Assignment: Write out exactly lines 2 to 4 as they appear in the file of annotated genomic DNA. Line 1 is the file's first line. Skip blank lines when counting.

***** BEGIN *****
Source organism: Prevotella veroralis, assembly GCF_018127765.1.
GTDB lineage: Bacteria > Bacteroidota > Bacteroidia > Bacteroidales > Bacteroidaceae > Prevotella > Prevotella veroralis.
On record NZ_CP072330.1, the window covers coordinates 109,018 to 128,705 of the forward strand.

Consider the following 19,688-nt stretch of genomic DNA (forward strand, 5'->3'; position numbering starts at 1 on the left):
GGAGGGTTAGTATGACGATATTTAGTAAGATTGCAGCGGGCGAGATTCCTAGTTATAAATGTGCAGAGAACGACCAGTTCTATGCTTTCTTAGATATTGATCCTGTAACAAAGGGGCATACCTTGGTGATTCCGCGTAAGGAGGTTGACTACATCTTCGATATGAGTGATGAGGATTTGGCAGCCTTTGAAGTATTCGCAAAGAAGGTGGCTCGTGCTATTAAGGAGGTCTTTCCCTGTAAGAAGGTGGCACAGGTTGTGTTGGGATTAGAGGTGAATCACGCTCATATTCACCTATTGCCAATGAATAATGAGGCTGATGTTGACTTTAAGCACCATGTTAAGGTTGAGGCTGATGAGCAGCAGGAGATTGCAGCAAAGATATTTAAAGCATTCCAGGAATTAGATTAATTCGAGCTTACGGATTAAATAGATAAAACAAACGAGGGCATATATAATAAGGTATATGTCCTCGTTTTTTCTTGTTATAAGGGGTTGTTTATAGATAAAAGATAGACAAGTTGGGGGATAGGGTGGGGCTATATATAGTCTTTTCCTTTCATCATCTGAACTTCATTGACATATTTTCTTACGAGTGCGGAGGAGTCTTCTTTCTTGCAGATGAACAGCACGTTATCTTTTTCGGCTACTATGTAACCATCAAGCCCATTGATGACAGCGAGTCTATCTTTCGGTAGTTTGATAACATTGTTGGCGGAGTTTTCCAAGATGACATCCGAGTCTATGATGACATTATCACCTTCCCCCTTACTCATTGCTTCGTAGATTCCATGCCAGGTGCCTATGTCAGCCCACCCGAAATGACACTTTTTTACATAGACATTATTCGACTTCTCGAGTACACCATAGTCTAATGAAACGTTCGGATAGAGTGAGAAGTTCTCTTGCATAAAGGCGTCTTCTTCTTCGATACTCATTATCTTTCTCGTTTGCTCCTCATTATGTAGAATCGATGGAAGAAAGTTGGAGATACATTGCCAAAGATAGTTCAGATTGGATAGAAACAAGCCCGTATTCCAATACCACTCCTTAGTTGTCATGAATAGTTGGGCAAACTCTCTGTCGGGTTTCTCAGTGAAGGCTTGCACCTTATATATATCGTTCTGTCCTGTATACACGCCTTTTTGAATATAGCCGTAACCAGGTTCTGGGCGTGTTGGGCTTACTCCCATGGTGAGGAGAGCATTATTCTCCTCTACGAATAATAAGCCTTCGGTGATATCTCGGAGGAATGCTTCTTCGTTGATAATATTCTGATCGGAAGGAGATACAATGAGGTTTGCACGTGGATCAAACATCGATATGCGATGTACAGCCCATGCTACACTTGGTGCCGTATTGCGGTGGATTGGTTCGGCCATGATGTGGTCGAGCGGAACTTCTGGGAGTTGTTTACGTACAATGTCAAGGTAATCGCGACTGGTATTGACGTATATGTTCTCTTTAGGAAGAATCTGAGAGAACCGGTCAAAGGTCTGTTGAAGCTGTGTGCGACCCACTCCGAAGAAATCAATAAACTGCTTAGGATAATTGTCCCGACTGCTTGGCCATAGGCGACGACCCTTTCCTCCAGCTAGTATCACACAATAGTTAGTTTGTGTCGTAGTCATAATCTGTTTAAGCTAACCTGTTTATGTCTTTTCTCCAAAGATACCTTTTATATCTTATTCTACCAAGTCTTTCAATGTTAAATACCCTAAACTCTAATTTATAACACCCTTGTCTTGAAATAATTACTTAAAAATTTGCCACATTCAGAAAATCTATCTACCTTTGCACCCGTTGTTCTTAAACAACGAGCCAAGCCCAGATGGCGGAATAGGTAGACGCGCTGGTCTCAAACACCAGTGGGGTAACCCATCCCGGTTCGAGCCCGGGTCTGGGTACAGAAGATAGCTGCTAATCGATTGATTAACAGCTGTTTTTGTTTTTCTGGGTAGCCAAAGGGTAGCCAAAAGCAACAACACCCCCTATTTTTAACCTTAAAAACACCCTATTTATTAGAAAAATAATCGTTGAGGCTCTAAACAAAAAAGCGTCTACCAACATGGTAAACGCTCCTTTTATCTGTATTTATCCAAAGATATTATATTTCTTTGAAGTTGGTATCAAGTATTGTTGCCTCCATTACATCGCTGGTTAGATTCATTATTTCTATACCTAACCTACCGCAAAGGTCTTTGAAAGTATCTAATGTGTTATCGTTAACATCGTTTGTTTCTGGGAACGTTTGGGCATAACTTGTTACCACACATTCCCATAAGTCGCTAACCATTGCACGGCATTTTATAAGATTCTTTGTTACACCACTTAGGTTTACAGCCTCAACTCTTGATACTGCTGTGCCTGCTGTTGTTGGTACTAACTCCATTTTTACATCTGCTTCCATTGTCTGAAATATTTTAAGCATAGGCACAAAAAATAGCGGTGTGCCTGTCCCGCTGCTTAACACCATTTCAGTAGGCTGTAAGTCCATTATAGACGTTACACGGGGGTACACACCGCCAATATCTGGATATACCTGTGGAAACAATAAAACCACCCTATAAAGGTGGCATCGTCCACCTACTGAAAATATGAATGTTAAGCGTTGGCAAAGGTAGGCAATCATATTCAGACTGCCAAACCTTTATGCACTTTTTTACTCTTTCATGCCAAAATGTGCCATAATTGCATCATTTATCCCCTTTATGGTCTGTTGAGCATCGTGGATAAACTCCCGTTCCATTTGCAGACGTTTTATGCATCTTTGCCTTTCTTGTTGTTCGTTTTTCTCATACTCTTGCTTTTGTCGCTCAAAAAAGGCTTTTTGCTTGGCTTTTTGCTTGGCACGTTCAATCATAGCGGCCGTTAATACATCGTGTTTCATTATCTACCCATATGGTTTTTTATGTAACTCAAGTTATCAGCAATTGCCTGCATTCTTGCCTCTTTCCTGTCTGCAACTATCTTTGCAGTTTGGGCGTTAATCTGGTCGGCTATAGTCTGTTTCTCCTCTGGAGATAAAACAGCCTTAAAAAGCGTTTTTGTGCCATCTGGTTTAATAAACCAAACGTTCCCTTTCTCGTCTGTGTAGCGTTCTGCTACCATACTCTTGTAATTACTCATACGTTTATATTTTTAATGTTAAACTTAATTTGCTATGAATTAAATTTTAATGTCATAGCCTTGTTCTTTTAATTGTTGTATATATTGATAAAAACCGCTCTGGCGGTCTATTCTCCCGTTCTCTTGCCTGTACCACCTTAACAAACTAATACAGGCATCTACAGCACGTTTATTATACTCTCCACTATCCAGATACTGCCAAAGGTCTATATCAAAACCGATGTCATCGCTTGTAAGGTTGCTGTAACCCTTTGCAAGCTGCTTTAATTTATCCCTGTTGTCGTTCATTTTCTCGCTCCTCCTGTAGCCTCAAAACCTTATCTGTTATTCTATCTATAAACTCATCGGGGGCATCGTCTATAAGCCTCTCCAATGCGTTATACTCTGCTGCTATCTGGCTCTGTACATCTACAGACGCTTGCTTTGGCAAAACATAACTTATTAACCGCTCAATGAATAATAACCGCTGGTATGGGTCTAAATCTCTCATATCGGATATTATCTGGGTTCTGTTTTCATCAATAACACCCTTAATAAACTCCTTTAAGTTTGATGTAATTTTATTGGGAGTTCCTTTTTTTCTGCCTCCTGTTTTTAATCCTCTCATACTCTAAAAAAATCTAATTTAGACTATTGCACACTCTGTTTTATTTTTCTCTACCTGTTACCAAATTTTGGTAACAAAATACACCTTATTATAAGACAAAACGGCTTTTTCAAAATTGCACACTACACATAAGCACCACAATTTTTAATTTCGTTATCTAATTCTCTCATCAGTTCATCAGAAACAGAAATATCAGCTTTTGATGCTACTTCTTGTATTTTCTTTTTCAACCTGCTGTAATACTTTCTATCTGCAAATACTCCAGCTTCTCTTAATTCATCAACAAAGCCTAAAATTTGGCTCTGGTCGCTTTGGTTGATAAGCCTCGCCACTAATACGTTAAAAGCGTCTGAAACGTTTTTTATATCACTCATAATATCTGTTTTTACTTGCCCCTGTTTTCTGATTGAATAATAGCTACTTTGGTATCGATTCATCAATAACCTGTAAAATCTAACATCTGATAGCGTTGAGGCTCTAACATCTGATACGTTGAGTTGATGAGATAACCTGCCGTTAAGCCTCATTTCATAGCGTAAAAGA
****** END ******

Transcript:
GTDB lineage: Bacteria > Bacteroidota > Bacteroidia > Bacteroidales > Bacteroidaceae > Prevotella > Prevotella veroralis.
On record NZ_CP072330.1, the window covers coordinates 109,018 to 128,705 of the forward strand.

Consider the following 19,688-nt stretch of genomic DNA (forward strand, 5'->3'; position numbering starts at 1 on the left):